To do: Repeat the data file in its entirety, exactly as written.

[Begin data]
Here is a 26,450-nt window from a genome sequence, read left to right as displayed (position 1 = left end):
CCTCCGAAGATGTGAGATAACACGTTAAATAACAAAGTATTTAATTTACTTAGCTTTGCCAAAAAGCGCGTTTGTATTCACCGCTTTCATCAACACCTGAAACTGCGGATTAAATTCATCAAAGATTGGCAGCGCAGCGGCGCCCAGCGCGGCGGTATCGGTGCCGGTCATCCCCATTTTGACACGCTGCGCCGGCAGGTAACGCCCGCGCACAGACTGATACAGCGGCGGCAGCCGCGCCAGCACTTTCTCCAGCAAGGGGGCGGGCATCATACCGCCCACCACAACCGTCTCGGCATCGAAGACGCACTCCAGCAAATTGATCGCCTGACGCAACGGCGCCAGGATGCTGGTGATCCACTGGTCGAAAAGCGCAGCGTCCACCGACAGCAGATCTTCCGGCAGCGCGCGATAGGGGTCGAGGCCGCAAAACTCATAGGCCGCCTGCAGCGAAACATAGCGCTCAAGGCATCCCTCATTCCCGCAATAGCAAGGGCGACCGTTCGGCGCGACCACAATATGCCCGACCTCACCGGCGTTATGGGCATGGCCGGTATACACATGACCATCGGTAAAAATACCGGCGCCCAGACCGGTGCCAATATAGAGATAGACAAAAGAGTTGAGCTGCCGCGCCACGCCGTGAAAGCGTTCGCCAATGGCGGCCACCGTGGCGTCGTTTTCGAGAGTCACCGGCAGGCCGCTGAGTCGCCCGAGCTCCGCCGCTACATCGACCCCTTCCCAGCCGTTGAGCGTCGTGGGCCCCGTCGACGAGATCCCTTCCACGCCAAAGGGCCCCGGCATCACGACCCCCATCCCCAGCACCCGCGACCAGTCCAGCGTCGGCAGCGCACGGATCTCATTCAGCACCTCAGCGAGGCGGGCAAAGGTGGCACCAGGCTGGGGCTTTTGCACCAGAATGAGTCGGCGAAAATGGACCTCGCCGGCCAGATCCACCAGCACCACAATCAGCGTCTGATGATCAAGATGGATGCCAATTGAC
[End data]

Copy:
Here is a 26,450-nt window from a genome sequence, read left to right as displayed (position 1 = left end):
CCTCCGAAGATGTGAGATAACACGTTAAATAACAAAGTATTTAATTTACTTAGCTTTGCCAAAAAGCGCGTTTGTATTCACCGCTTTCATCAACACCTGAAACTGCGGATTAAATTCATCAAAGATTGGCAGCGCAGCGGCGCCCAGCGCGGCGGTATCGGTGCCGGTCATCCCCATTTTGACACGCTGCGCCGGCAGGTAACGCCCGCGCACAGACTGATACAGCGGCGGCAGCCGCGCCAGCACTTTCTCCAGCAAGGGGGCGGGCATCATACCGCCCACCACAACCGTCTCGGCATCGAAGACGCACTCCAGCAAATTGATCGCCTGACGCAACGGCGCCAGGATGCTGGTGATCCACTGGTCGAAAAGCGCAGCGTCCACCGACAGCAGATCTTCCGGCAGCGCGCGATAGGGGTCGAGGCCGCAAAACTCATAGGCCGCCTGCAGCGAAACATAGCGCTCAAGGCATCCCTCATTCCCGCAATAGCAAGGGCGACCGTTCGGCGCGACCACAATATGCCCGACCTCACCGGCGTTATGGGCATGGCCGGTATACACATGACCATCGGTAAAAATACCGGCGCCCAGACCGGTGCCAATATAGAGATAGACAAAAGAGTTGAGCTGCCGCGCCACGCCGTGAAAGCGTTCGCCAATGGCGGCCACCGTGGCGTCGTTTTCGAGAGTCACCGGCAGGCCGCTGAGTCGCCCGAGCTCCGCCGCTACATCGACCCCTTCCCAGCCGTTGAGCGTCGTGGGCCCCGTCGACGAGATCCCTTCCACGCCAAAGGGCCCCGGCATCACGACCCCCATCCCCAGCACCCGCGACCAGTCCAGCGTCGGCAGCGCACGGATCTCATTCAGCACCTCAGCGAGGCGGGCAAAGGTGGCACCAGGCTGGGGCTTTTGCACCAGAATGAGTCGGCGAAAATGGACCTCGCCGGCCAGATCCACCAGCACCACAATCAGCGTCTGATGATCAAGATGGATGCCAATTGAC